Of the other Romantic poets who have tried the sonnet, the best known are Keats and Shelley, but their fame is not due to their sonnets. Of Keats, we will here mention "Bright star! would I were steadfast as thou are", which is said to be Keats's last poem and was written before his departure to Italy and death; of Shelley we will mention "Ozymandias" and "England in 1819".

With the Victorian and Edwardian ages, then, the sonnet became fully re-established, and in particular the sequences about love. It was mainly influenced by the Elizabethan English sonnet and the medieval and Renaissance Italian sonnet.

Some of its most notable examples are Elizabeth Barrett Browning's Sonnets from the Portuguese (1847-50), D.G. Rossetti's The House of Life (published 1881) and Robert Bridges's The Growth of Love (1876, with later additions). However, these are not always regarded as truly successful. Elizabeth Browning's Sonnets from the Portuguese, for example, encompass forty-four sonnets, twenty-five of which contain the word "I" or "me" in the first line, which makes the whole sequence quite egocentric, and Robert Bridges's The Growth of Love is full of Shakespearean plagiarisms.

D.G. Rossetti's best sonnets are those he wrote on works of art rather than the love sonnets contained in The House of Life. His sister Christina was more talented than he and wrote a few most memorable sonnets which display an incredible honesty in her analysis of herself and the world.

The best sonneteer and most notable theorist of the sonnet among the Victorians, however, is Gerard Manley Hopkins. Hopkins called the attention to the importance of using certain tricks or devices in English sonnets to make them less "trifling" as compared to Italian sonnets with their two elisions in every line, and heavy endings or 13 syllables, simple tricks like "the mere gravity of thought", inversion, breaks and pauses, the use of many monosyllables, the weight of the syllables themselves (for example strong or circumflexed), falling (trochaic) rhythm, "outriding" feet (to equal the Italian elisions), as well as Alexandrine lines (used throughout). Of course, he used these devices in his own sonnets, like the Alexandrine line in "Spelt from Sibyl's Leaves", or the falling trochaic rhythm in the following sonnet:

No worst, there is none. Pitched past pitch of grief,
More pangs will, schooled at forepangs, wilder wring.
Comforter, where, where is your comforting?
Mary, mother of us, where is your relief?
My cries heave, herds-long; huddle in a main, a chief
Woe, world-sorrow; on an age-old anvil wince and sing —
Then lull, then leave off. Fury has shrieked 'no ling-
ering! Let me be fell: force I must be brief'.
O the mind, mind has mountains; cliffs of fall
Frightful, sheer, no-man-fathomed. Hold them cheap
May who ne'er hung there. Nor does long our small
Durance deal with that steep or deep. Here! creep,
Wretch, under a comfort serves in a whirlwind: all
Life death does end and each day dies with sleep.
Hopkins was a great sonneteer, and it is a pity that his poems remained unknown until 1918.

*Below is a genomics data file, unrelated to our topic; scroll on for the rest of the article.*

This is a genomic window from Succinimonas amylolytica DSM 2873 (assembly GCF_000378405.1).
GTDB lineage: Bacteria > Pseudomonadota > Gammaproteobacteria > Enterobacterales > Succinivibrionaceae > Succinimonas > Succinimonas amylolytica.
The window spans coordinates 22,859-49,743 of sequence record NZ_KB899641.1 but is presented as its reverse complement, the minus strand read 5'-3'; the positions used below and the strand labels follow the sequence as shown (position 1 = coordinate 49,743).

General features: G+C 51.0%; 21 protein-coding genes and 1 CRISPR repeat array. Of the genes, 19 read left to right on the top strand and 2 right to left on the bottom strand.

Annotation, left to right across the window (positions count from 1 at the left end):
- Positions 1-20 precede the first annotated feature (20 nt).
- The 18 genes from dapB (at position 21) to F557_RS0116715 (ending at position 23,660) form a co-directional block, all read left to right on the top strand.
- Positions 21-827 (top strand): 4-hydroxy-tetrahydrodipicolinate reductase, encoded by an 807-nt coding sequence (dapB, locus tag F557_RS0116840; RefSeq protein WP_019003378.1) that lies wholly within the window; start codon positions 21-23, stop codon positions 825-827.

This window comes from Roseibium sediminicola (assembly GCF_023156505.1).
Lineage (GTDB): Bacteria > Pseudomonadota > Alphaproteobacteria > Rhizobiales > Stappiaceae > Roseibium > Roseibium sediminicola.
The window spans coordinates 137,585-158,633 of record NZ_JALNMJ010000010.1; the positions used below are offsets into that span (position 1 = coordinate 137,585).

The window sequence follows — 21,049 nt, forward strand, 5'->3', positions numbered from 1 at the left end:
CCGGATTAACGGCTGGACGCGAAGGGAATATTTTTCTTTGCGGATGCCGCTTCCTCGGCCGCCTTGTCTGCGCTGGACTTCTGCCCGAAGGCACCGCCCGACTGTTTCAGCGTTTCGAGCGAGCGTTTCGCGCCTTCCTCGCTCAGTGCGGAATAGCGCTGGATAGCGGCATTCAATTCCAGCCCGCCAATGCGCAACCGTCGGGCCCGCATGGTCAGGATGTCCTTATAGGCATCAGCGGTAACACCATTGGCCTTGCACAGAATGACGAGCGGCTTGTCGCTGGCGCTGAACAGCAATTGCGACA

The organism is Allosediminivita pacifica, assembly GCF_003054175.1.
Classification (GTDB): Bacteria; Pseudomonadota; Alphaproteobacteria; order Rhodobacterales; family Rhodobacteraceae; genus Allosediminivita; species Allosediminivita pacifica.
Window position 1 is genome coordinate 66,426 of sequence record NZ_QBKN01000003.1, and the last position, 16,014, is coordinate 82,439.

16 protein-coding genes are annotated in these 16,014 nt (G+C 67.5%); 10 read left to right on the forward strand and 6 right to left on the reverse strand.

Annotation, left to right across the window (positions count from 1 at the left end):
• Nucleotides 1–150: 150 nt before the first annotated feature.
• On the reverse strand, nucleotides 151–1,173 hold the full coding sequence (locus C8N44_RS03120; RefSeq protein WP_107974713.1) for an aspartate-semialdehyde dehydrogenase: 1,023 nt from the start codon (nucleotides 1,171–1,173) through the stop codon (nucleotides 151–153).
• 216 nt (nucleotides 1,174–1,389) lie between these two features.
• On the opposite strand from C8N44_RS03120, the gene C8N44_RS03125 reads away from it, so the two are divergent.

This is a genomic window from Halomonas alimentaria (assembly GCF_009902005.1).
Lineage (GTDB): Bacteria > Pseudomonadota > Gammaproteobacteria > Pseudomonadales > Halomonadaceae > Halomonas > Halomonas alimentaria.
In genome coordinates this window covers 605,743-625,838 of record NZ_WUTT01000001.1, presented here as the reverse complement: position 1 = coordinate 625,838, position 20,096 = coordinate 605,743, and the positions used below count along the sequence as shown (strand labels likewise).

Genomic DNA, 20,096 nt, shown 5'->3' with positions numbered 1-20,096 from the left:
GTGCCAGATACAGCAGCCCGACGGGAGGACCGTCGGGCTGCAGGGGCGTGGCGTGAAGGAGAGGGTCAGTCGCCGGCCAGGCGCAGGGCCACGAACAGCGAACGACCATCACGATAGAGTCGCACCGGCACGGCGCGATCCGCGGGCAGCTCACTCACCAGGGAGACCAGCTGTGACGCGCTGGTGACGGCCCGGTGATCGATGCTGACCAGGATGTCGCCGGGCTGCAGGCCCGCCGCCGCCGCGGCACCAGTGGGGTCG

Of the modern poets, the most distinguished sonnet-writer is W.H. Auden, who, like Hopkins, managed to make something new out of the sonnet and wrote notable sonnets as commentaries on public affairs or famous men and fellow-poets, like the following sonnet on Edward Lear:

Left by his friend to breakfast alone on the white
Italian shore, his Terrible Demon arose
Over his shoulder; he wept to himself in the night,
A dirty landscape-painter who hated his nose.

The legions of cruel inquisitive They
Were so many and big like dogs: he was upset
By Germans and boats; affection was miles away:
But guided by tears he successfully reached his Regret.

How prodigious the welcome was. Flowers took his hat
And bore him off to introduce him to the tongs;
The demon's false nose made the table laugh; a cat
Soon had him waltzing madly, let him squeeze her hand;
Words pushed him to the piano to sing comic songs;
And children swarmed to him like settlers. He became a land.

In spite of Yvor Winter's announcement of the death of the sonnet, it is to hope that it will find new ways of expression through new poets who may find yet new ways of making something new out of the traditional form, and indeed, this is already happening, as Jacques Roubaud, for instance, has proved with his sonnets, each of which is identified as either a black or white piece in the Japanese game of Go (so in order to read them, you have to know and follow the rules of this game). Although this may obviously go too far for some, it is the proof that the sonnet is still alive.


Cruttwell P., The English Sonnet, London 1966 Longmans

Fuller, J., The Sonnet, London 1972 Methuen & Co. Ltd

Kallich M., Gray J.C., Rodney R.M., A book of the sonnet: poems and criticism , New York 1973 Twayne Publishers

Nye, R., The Faber Book of Sonnets, London — Boston 1976, Faber and Faber

Pretty, Ron, Creating Poetry, 2001 Five Islands Press

Shakespeare's Sonnets, edited with analytic commentary by Stephen Booth New Haven 1977, Yale University Press

Stillman, Frances, The Poet's Manual and Rhyming Dictionary, 1978 Thames and Hudson, London


1 You will notice, however, that the tercets don't follow the original scheme.